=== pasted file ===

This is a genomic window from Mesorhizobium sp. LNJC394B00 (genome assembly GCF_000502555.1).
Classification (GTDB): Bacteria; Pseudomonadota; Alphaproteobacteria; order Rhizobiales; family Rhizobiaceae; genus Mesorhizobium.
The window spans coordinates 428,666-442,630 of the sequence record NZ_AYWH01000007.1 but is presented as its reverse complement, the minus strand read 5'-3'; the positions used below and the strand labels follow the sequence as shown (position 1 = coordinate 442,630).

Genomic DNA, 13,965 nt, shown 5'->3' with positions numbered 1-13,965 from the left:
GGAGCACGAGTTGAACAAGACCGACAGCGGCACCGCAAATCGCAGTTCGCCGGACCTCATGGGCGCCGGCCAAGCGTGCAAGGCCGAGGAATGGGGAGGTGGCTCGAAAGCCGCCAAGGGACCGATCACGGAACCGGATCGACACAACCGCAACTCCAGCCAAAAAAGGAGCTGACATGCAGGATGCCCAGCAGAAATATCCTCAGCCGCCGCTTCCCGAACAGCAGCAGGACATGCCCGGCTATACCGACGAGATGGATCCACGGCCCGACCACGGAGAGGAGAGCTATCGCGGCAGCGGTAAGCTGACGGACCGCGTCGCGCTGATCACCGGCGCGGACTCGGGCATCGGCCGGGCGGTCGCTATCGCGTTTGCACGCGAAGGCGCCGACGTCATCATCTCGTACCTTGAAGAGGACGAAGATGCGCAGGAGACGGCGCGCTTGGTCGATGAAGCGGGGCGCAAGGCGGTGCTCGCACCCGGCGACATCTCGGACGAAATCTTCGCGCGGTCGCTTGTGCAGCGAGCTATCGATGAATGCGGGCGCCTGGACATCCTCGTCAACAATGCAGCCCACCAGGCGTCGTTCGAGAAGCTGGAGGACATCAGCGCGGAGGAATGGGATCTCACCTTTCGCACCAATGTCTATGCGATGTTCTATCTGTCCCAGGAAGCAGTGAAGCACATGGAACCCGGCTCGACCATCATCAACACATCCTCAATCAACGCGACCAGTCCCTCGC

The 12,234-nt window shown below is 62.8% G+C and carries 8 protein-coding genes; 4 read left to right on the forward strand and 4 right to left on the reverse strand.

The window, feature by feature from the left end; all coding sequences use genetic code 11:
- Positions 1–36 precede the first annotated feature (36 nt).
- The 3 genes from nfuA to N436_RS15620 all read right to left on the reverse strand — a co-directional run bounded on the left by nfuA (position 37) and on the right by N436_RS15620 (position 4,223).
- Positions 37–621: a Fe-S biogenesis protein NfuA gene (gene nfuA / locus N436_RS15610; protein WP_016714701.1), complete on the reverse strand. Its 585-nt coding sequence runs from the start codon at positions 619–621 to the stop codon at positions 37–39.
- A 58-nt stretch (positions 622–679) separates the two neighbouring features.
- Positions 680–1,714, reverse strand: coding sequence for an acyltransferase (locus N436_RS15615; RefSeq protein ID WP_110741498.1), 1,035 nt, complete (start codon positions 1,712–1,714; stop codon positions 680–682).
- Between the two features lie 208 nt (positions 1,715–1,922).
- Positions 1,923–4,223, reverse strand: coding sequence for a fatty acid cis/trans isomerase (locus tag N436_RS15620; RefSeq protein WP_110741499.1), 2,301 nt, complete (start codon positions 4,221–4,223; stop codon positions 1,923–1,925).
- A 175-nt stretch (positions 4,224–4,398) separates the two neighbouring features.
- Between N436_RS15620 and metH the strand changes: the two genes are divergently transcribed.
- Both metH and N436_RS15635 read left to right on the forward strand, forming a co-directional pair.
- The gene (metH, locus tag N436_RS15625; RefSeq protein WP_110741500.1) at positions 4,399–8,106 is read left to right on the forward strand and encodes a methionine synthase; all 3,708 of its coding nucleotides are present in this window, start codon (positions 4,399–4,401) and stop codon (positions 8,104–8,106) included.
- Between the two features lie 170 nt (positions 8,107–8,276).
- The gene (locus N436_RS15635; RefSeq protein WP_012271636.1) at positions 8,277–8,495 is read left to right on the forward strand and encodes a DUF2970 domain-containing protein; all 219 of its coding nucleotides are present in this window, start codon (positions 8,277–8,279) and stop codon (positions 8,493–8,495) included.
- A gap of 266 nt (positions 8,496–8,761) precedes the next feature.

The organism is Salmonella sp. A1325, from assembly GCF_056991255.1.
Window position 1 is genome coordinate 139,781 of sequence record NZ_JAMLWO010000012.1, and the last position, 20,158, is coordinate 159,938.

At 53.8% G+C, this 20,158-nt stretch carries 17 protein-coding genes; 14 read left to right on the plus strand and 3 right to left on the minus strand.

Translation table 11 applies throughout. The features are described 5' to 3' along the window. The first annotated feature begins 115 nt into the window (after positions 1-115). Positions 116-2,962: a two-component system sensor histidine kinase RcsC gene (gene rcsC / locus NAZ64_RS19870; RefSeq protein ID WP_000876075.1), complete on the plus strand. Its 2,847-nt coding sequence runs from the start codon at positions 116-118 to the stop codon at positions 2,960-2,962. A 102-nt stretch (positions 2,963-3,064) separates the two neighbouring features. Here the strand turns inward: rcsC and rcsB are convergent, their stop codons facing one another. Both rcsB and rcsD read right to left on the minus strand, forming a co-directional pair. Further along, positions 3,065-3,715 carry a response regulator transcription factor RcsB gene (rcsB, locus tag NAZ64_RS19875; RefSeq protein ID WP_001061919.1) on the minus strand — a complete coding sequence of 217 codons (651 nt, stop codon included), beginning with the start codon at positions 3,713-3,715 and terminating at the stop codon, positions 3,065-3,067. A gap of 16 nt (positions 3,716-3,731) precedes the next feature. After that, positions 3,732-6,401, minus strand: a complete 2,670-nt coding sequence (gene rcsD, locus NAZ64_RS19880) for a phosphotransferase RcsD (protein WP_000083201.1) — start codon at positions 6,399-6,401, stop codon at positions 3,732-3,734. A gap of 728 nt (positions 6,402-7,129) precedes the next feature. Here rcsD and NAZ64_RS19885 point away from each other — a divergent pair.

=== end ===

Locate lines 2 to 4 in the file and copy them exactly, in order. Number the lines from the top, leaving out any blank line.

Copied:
Classification (GTDB): Bacteria; Pseudomonadota; Alphaproteobacteria; order Rhizobiales; family Rhizobiaceae; genus Mesorhizobium.
The window spans coordinates 428,666-442,630 of the sequence record NZ_AYWH01000007.1 but is presented as its reverse complement, the minus strand read 5'-3'; the positions used below and the strand labels follow the sequence as shown (position 1 = coordinate 442,630).

Genomic DNA, 13,965 nt, shown 5'->3' with positions numbered 1-13,965 from the left: